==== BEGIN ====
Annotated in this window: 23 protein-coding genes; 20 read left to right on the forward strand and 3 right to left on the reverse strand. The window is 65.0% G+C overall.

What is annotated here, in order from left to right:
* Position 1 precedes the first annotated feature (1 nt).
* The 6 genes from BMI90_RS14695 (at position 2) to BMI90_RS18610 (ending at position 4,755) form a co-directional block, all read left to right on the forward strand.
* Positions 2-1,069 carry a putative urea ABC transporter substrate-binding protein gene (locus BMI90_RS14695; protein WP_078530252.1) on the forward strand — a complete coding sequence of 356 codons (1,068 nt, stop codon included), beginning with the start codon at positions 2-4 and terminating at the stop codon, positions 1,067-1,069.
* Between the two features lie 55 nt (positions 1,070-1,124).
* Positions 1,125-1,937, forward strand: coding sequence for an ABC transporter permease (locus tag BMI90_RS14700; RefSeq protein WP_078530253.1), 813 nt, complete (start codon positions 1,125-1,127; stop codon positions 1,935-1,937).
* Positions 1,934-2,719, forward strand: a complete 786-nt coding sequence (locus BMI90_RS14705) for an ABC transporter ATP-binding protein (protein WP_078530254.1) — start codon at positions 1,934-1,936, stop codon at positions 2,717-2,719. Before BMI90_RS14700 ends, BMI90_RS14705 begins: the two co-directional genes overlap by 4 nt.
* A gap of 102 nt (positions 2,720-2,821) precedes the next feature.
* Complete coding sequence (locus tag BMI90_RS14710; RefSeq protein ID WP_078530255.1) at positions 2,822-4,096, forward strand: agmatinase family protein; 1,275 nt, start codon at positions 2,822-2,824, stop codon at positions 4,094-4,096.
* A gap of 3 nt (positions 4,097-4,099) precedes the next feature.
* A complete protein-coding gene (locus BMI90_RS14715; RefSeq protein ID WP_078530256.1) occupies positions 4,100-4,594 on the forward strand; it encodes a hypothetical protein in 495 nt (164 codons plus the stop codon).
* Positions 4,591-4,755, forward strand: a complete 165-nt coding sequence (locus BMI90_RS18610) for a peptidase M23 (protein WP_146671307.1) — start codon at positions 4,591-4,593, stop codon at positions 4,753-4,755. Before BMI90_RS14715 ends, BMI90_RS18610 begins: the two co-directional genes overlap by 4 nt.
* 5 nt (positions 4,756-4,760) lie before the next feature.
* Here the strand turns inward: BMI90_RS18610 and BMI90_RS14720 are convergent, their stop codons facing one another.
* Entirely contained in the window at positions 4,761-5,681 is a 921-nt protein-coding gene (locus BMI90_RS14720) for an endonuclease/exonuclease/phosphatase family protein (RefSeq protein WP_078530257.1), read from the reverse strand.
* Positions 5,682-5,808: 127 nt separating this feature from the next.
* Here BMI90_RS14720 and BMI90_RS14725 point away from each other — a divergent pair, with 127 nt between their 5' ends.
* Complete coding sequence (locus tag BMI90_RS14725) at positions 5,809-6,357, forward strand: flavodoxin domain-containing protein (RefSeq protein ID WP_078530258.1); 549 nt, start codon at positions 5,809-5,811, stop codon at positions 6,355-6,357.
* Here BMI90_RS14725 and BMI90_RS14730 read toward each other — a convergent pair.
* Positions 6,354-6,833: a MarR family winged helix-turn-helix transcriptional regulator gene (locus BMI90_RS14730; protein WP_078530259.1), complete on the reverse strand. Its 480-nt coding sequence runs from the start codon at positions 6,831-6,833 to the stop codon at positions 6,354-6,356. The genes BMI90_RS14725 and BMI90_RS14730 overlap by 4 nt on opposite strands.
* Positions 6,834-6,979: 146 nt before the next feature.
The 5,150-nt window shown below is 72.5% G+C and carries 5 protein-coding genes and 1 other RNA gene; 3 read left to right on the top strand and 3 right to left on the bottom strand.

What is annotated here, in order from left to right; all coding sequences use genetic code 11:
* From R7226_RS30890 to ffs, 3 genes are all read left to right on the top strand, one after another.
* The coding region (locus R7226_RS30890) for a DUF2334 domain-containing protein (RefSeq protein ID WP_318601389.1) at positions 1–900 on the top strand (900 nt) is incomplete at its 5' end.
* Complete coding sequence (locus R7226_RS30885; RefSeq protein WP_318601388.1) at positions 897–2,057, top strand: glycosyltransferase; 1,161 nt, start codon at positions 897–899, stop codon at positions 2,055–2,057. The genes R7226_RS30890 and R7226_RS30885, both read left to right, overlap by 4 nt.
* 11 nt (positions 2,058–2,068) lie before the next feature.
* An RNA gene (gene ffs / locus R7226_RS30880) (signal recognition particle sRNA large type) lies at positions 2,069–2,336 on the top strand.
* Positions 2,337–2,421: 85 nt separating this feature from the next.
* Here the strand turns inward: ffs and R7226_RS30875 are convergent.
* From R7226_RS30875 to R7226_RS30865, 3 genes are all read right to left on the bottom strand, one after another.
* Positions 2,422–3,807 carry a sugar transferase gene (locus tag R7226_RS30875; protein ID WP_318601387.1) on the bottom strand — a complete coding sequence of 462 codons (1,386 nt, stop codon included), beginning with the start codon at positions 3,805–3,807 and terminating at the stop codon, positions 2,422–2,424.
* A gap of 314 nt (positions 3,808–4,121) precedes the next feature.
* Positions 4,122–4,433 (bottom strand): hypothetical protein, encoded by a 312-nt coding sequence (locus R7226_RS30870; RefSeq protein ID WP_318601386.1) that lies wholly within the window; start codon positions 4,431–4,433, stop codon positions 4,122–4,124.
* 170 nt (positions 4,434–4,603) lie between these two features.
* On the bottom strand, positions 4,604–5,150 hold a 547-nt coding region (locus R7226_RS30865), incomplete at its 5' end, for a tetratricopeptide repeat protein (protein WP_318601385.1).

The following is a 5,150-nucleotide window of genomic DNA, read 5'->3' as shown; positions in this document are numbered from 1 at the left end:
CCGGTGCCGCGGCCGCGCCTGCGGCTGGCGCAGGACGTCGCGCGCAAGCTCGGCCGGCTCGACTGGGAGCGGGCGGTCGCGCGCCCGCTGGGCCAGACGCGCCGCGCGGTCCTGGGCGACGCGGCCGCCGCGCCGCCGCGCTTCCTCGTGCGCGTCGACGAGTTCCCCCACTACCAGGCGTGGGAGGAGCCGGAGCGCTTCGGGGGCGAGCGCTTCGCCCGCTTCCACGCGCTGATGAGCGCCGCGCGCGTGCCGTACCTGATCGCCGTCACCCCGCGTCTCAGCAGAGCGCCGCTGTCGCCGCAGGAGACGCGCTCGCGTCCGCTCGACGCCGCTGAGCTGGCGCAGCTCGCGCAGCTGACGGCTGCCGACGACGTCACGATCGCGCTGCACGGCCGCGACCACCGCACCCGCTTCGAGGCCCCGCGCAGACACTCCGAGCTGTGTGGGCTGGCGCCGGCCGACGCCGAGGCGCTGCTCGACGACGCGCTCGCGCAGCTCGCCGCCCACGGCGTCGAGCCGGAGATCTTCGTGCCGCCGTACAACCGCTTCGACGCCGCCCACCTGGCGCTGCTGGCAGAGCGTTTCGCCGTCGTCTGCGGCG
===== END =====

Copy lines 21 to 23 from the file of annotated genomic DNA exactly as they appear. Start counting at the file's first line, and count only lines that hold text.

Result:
* Positions 6,354-6,833: a MarR family winged helix-turn-helix transcriptional regulator gene (locus BMI90_RS14730; protein WP_078530259.1), complete on the reverse strand. Its 480-nt coding sequence runs from the start codon at positions 6,831-6,833 to the stop codon at positions 6,354-6,356. The genes BMI90_RS14725 and BMI90_RS14730 overlap by 4 nt on opposite strands.
* Positions 6,834-6,979: 146 nt before the next feature.
The 5,150-nt window shown below is 72.5% G+C and carries 5 protein-coding genes and 1 other RNA gene; 3 read left to right on the top strand and 3 right to left on the bottom strand.